WASHINGTON -- Van Kampen Merritt Inc. and one of its brokers have been held liable by an arbitration panel for $31,200 in losses resulting from Executivie Life Insurance Co.-backed bonds that the firm sold to an Illinois bank.

In addition, Miller & Schroeder Financial Inc. and one of its brokers have been ordered by arbitrators to pay an investor $15,210 in connection with bonds sold in Texas and Minnesota that have gone into default, including an offering that the firm underwrote with Buchanan & Co., a now-defunct underwriter of retirement center bonds.

The decisions by arbitration panels of the Municipal Securities Rulemaking Board were announced this week.

The ruling in the Van Kampen case marks the second time this summer that MSRB arbitrators have found a major securities firm liable for losses that an Illinois bank suffered in connection with bonds backed by Executive Life. The insurer was placed in conservatorship in April.

In the earlier case, Merrill Lynch & Co. and its broker were ordered last month to pay roughly half of the $355,334 in damages sought by an Illinois bank in connection with four taxable bond issues in Louisiana and Texas.

This time, however, Van Kampen was told to pay only a fraction of the $490,000 asked by an Illinois bank that in 1989 had bought a total of $650,000 in taxable bonds issued by the Southeast Texas Housing Finance Corp. and the El Paso Housing Financing Corp. in 1986.

Both banks were unnamed in the arbitration rulings.

The bank in the Van Kampen case charged that the firm and its broker, James M. Kohlmeyer, had failed to provide official statements for the bonds until after the sale date and that the documents were outdated and inaccurate.

The bank charged that documents did not disclose that bond proceeds had not been invested in mortgage loans, but instead were invested in guaranteed investment contracts issued by Executive Life.

The bank also said it was well known in the investment community that Executive Life was experiencing significant financial difficulties when it bought the bonds, and that such information should have been disclosed.

Van KAmpen argued that it had no duty to provide an official statement before the bank bought the bonds in the secondary market, that it had no knowledge or reason to know of any "material facts" that would harm the value of the bonds, and that it did disclose to the bank that the bonds had an Executive Life guaranteed investment contract.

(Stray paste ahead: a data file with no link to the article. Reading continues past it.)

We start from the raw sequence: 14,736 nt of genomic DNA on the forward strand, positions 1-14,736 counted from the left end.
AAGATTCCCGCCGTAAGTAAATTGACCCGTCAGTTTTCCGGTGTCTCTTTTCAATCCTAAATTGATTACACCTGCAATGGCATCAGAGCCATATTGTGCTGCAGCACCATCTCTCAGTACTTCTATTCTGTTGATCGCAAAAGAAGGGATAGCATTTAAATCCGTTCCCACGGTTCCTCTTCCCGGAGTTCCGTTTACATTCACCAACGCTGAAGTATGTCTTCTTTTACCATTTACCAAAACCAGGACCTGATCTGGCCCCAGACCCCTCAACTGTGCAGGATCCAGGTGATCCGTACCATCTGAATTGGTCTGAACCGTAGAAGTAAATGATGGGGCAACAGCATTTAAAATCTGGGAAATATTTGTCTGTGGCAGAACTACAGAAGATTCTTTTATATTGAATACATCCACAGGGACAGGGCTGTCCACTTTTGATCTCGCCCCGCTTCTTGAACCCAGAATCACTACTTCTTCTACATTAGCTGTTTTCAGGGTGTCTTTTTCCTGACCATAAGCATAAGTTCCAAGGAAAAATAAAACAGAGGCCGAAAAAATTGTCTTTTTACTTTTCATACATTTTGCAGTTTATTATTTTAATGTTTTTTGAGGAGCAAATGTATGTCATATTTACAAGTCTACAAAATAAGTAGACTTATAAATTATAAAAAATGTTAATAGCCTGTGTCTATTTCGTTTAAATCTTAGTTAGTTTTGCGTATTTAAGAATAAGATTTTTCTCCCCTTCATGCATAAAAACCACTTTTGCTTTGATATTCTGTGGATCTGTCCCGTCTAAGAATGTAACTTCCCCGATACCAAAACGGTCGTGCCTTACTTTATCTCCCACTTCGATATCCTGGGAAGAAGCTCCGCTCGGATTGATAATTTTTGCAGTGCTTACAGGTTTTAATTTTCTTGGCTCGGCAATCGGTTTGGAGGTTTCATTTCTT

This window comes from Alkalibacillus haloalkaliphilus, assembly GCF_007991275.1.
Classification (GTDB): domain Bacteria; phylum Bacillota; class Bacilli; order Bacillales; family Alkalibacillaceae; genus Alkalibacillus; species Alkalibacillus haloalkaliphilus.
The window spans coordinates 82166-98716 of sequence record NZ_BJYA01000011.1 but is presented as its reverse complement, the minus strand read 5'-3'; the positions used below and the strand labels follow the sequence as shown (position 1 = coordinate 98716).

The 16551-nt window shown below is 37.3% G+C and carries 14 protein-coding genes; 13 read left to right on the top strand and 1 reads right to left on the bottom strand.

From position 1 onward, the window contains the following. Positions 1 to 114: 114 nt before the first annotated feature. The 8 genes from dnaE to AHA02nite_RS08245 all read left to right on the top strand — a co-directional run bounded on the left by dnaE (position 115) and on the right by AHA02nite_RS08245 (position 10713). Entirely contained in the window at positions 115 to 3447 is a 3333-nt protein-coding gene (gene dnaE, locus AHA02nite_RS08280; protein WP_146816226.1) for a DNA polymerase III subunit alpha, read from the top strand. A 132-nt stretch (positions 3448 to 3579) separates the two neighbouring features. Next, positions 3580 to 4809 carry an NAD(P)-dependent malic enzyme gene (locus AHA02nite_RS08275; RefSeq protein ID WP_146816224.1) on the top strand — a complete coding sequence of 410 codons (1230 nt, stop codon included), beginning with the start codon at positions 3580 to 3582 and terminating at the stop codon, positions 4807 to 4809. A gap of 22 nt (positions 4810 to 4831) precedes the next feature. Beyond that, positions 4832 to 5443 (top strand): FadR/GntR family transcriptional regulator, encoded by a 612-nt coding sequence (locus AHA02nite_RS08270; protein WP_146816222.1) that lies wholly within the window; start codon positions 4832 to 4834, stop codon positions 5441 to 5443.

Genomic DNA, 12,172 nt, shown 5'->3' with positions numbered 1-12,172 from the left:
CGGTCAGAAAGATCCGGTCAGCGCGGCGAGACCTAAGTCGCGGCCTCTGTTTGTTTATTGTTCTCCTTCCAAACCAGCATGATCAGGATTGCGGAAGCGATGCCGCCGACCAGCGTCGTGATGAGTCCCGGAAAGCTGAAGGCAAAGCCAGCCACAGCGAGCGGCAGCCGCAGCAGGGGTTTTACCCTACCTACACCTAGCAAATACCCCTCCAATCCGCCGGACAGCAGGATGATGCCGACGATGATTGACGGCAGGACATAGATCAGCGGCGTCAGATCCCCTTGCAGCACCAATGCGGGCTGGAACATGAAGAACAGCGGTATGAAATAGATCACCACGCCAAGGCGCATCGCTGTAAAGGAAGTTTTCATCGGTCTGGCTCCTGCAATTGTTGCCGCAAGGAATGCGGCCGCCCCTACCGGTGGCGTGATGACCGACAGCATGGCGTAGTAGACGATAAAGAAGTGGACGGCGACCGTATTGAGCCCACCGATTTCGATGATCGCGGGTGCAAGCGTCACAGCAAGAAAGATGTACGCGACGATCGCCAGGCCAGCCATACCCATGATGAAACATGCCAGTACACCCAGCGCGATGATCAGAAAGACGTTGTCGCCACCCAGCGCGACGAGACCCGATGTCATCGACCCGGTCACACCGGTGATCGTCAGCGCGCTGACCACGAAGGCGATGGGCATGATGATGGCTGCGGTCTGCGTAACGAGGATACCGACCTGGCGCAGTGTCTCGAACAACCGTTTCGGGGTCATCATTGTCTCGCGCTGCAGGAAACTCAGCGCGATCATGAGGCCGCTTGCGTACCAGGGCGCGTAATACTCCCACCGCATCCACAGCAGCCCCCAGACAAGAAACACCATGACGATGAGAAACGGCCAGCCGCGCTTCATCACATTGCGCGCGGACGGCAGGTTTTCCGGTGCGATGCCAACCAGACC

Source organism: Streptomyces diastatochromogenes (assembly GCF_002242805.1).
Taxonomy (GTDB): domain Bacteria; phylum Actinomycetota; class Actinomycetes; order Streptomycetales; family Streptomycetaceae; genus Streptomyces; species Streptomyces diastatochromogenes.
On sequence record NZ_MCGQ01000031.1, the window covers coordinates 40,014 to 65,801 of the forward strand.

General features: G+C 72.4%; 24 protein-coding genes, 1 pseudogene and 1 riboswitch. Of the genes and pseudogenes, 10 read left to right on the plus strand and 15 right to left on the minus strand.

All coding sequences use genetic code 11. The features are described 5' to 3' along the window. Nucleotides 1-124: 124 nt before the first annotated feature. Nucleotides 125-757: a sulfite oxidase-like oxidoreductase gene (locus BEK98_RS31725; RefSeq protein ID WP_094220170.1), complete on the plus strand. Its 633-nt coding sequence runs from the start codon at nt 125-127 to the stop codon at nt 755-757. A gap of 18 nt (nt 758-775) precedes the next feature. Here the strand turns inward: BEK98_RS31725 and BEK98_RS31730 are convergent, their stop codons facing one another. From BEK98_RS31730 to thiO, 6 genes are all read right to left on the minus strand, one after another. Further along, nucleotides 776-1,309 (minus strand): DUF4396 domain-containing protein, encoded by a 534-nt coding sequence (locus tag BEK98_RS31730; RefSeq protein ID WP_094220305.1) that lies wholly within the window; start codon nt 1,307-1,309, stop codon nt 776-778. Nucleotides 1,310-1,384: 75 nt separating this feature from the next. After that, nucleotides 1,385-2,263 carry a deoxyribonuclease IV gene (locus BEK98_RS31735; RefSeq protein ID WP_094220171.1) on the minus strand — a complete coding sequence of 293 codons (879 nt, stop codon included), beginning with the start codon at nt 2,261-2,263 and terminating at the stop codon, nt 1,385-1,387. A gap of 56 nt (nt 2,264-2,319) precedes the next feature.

The MSRB arbitration panel ordered Van KAmpen and its broker to pay $31,200 in damages only on the Southeast Texas bonds.

Meanwhile, arbitrators ordered Miller & Schroeder and its broker, Christopher Deckas, to pay an investor $15,210 for losses in connection with two tax-exempt offerings that have gone into default. They are a $27 million Bexar County, Tex., Health Facilities Development Corp. first mortgage revenue bonds offering, series 1984, for the Trinity Retirement Living Foundation Project, and a $2.45 million St. Cloud, Minn., housing development revenue bonds offering, series 1985, for the Finch Estates Project.

The investor, who sought just over $15,000 in damages, charged Miller & Schroeder with violation of the antifraud statutes of the federal securities laws, negligent supervision, and violations of fair practice. Miller & Schroeder argued that it and its broker fully apprised the investor of the risks involved in the bonds.

Charles Feuerbacher, assistant vice president for NCNB Corporation Trust, which was trustee on the Bexar County bonds, said the retirement center was built but subsequently went into default and bankruptcy. Under a settlement reached in bankruptcy court, roughly 1,734 bondholders across the country have received roughly 41 cents on the dollar for their losses, he said.

The bonds sold by Van Kampen were from a $300 million offering of Southeast Texas Housing Finance Corp. Multifamily Housing Revenue Bonds, series 1986A, due Sept. 1, 1996, and underwritten by Drexel, Burnham, Lambert Inc.; Howard, Weil, Labouisse, Friedrichs Inc.; and Rotan Mosle Inc. They also were from a $200 million offering of El Paso Housing Finance Corp. 8.88% multifamily housing revenue bonds, series 1986A, due Oct. 15, 1996, also underwritten by Drexel, Howard Weil, and Rauscher Pierce Refsnes Inc.

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